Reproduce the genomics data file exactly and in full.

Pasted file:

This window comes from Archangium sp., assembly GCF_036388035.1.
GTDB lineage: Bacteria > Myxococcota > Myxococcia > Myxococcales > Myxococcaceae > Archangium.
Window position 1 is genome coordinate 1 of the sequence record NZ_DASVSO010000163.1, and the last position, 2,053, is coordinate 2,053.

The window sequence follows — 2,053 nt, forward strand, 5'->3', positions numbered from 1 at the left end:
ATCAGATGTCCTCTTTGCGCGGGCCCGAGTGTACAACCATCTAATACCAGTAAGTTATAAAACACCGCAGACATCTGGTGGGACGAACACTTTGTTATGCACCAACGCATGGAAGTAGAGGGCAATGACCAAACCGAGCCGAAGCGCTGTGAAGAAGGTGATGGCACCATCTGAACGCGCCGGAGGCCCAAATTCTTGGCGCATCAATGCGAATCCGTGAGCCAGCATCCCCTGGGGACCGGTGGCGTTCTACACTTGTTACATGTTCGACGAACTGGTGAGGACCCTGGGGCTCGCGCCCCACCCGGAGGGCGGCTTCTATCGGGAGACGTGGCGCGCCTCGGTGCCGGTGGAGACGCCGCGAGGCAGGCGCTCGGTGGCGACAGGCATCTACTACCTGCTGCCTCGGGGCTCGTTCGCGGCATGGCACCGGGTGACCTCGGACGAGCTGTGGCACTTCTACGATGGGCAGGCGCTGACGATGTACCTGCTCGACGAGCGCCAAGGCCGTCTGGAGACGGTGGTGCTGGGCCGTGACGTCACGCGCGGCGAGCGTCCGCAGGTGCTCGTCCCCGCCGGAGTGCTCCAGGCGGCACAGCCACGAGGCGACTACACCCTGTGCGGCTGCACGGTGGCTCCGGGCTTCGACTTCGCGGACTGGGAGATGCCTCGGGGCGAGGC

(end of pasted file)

This window comes from Archangium sp., assembly GCF_036388035.1.
GTDB lineage: Bacteria > Myxococcota > Myxococcia > Myxococcales > Myxococcaceae > Archangium.
Window position 1 is genome coordinate 1 of the sequence record NZ_DASVSO010000163.1, and the last position, 2,053, is coordinate 2,053.

The window sequence follows — 2,053 nt, forward strand, 5'->3', positions numbered from 1 at the left end:
ATCAGATGTCCTCTTTGCGCGGGCCCGAGTGTACAACCATCTAATACCAGTAAGTTATAAAACACCGCAGACATCTGGTGGGACGAACACTTTGTTATGCACCAACGCATGGAAGTAGAGGGCAATGACCAAACCGAGCCGAAGCGCTGTGAAGAAGGTGATGGCACCATCTGAACGCGCCGGAGGCCCAAATTCTTGGCGCATCAATGCGAATCCGTGAGCCAGCATCCCCTGGGGACCGGTGGCGTTCTACACTTGTTACATGTTCGACGAACTGGTGAGGACCCTGGGGCTCGCGCCCCACCCGGAGGGCGGCTTCTATCGGGAGACGTGGCGCGCCTCGGTGCCGGTGGAGACGCCGCGAGGCAGGCGCTCGGTGGCGACAGGCATCTACTACCTGCTGCCTCGGGGCTCGTTCGCGGCATGGCACCGGGTGACCTCGGACGAGCTGTGGCACTTCTACGATGGGCAGGCGCTGACGATGTACCTGCTCGACGAGCGCCAAGGCCGTCTGGAGACGGTGGTGCTGGGCCGTGACGTCACGCGCGGCGAGCGTCCGCAGGTGCTCGTCCCCGCCGGAGTGCTCCAGGCGGCACAGCCACGAGGCGACTACACCCTGTGCGGCTGCACGGTGGCTCCGGGCTTCGACTTCGCGGACTGGGAGATGCCTCGGGGCGAGGC